• Avoidance of things that interfere with sleep: screen time (consider using a bluelight filter or nightmode). Avoid large meals/snacks at bedtime.
  • Practice Relaxation skills such as progressive muscle relaxation, meditation, deep breathing, guided imagery.
  • Positive visualization: visualize positive past or future events.
  • Consider keeping a notebook to jot down things on your mind at bedtime.
  • Avoid naps when possible, sleep more at night instead, and if you take naps, keep them brief (under 20 minutes) to avoid nighttime sleep disruption.
  • If you have had limited or no benefit from these strategies, professional treatment may be needed (see resource link below).

For more resources: Go to our mental health support options page: https://ccs.osu.edu/mental-health-support-options/

By R. Ryan Patel DO, FAPA OSU-CCS Psychiatrist

Disclaimer: This article is intended to be informative only. It is advised that you check with your own physician/mental health provider before implementing any changes. With this article, the author is not rendering medical advice, nor diagnosing, prescribing, or treating any condition, or injury; and therefore claims no responsibility to any person or entity for any liability, loss, or injury caused directly or indirectly as a result of the use, application, or interpretation of the material presented.

References:

  1. Roth T. (2007). Insomnia: definition, prevalence, etiology, and consequences. Journal of clinical sleep medicine : JCSM : official publication of the American Academy of Sleep Medicine, 3(5 Suppl), S7–S10.
  2. Gaultney JF. The prevalence of sleep disorders in college students: Impact on academic performance.  J Am Coll Health.  Sep-Oct 2010; 59 (2): 91-97.
  3. Breslau N et.al. Biol Psychiatry. 1996, 39: 411-418.
  4. http://sleepeducation.org/essentials-in-sleep/healthy-sleep-habits

Marijuana (Cannabis) withdrawal and mental health

By R. Ryan S Patel DO, FAPA OSU-CCS Psychiatrist

During times of stress people may become vulnerable to using cannabis as a way to cope.

Previous posts have discussed the negative impact of cannabis on memory, cognitive performance, and PTSD.

Cannabis withdrawal can cause and worsen a variety of mental health symptoms.

It is important become aware of this connection for mental health.

What are some symptoms of cannabis withdrawal syndrome (CWS)?

CWS involves 3 or more of the following symptoms within 7 days of reduced cannabis use (1):

  • Anxiety
  • Depression
  • Changes in sleep
  • Irritability, anger, or aggression
  • Appetite or weight disturbance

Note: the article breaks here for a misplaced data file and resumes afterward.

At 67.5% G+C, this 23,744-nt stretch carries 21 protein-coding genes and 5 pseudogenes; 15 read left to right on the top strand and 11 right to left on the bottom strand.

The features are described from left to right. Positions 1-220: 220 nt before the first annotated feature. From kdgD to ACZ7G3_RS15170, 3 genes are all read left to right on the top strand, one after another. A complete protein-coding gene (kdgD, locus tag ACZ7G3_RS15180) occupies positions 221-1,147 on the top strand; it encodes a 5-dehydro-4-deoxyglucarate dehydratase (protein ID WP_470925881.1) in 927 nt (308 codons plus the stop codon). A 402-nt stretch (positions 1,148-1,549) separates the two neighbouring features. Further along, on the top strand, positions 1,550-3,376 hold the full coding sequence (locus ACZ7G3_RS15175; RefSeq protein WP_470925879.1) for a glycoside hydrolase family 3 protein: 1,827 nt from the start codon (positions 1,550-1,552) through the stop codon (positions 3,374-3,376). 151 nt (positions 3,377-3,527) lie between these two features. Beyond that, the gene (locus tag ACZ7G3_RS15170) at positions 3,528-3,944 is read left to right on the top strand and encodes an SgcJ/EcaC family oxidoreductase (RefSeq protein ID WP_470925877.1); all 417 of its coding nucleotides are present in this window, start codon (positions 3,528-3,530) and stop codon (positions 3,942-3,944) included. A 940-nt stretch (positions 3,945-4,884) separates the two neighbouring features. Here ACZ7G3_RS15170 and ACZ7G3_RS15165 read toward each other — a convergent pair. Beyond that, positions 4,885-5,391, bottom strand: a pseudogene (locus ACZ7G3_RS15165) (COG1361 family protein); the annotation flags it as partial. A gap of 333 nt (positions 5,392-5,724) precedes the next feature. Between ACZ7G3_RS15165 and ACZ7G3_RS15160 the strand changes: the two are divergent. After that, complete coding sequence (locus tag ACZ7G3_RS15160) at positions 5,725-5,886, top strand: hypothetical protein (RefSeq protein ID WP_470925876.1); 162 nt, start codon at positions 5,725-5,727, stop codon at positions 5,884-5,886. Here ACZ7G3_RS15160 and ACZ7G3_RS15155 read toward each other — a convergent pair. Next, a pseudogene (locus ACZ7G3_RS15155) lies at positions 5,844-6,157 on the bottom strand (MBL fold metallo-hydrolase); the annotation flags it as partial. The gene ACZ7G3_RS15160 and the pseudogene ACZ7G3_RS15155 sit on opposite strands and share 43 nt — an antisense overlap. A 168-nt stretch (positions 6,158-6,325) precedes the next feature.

• Restlessness
  • Somatic symptoms, such as headaches, sweating, nausea, vomiting, or abdominal pain.

How common is cannabis withdrawal syndrome?

A meta-analysis(2) of 47 studies including 23,518 participants, found that the prevalence of cannabis withdrawal syndrome was found to be 47% (2).

What are some factors that were associated with higher cannabis withdrawal syndrome (2)?

Researchers (2) found that Daily cannabis use, concurrent tobacco use, and use of other substances was associated with higher CWS (2).

Other thoughts:

  • It bears repeating that daily users were more likely to have cannabis withdrawal syndrome.
  • Some people may report cannabis use helping with anxiety, depression, or insomnia when it may just be masking the withdrawal symptoms caused by previous cannabis use.
  • Research shows an association between cannabis use and several medical, cognitive, functional, and psychosocial problems(3).
  • Short-term risks of cannabis use include impaired short-term memory motor dis-coordination, altered judgment, paranoia, and psychosis (4).
  • Some long-term effects of cannabis use include addiction, altered brain development, poor educational outcomes, cognitive impairment, diminished quality of life, increased risk psychotic disorders, injuries, motor vehicle collisions, and suicide (4,5).
  • Further research is needed on cannabis and mental health.

If you would like to be notified about future posts on strategies to improve your mental health, enter your email above.

Resources for mental health support can be found here.

Disclaimer: This article is intended to be informative only. It is advised that you check with your own physician/mental health provider before implementing any changes. With this article, the author is not rendering medical advice, nor diagnosing, prescribing, or treating any condition, or injury; and therefore claims no responsibility to any person or entity for any liability, loss, or injury caused directly or indirectly as a result of the use, application, or interpretation of the material presented.

References:

  1. American Psychiatric Association. Diagnostic and Statistical Manual of Mental Disorders. 5th ed. American Psychiatric Association Publishing; 2013.
  2. Bahji A, Stephenson C, Tyo R, Hawken ER, Seitz DP. Prevalence of Cannabis Withdrawal Symptoms Among People With Regular or Dependent Use of Cannabinoids: A Systematic Review and Meta-analysis. JAMA Netw Open. 2020;3(4):e202370. doi:10.1001/jamanetworkopen.2020.2370.
  3. Crean  RD , Tapert SF , Minassian  A , Macdonald  K , Crane  NA , Mason  BJ .  Effects of chronic, heavy cannabis use on executive functions.   J Addict Med. 2011;5(1):9-15. doi:1097/ADM.0b013e31820cdd57
  4. Volkow  ND , Baler RD , Compton  WM , Weiss  SRB .  Adverse health effects of marijuana use.   N Engl J Med. 2014;370(23):2219-2227. doi:1056/NEJMra1402309
  5. Carvalho  AF , Stubbs B , Vancampfort  D ,  et al.  Cannabis use and suicide attempts among 86,254 adolescents aged 12-15 years from 21 low- and middle-income countries.   Eur Psychiatry. 2019;56:8-13. doi:1016/j.eurpsy.2018.10.006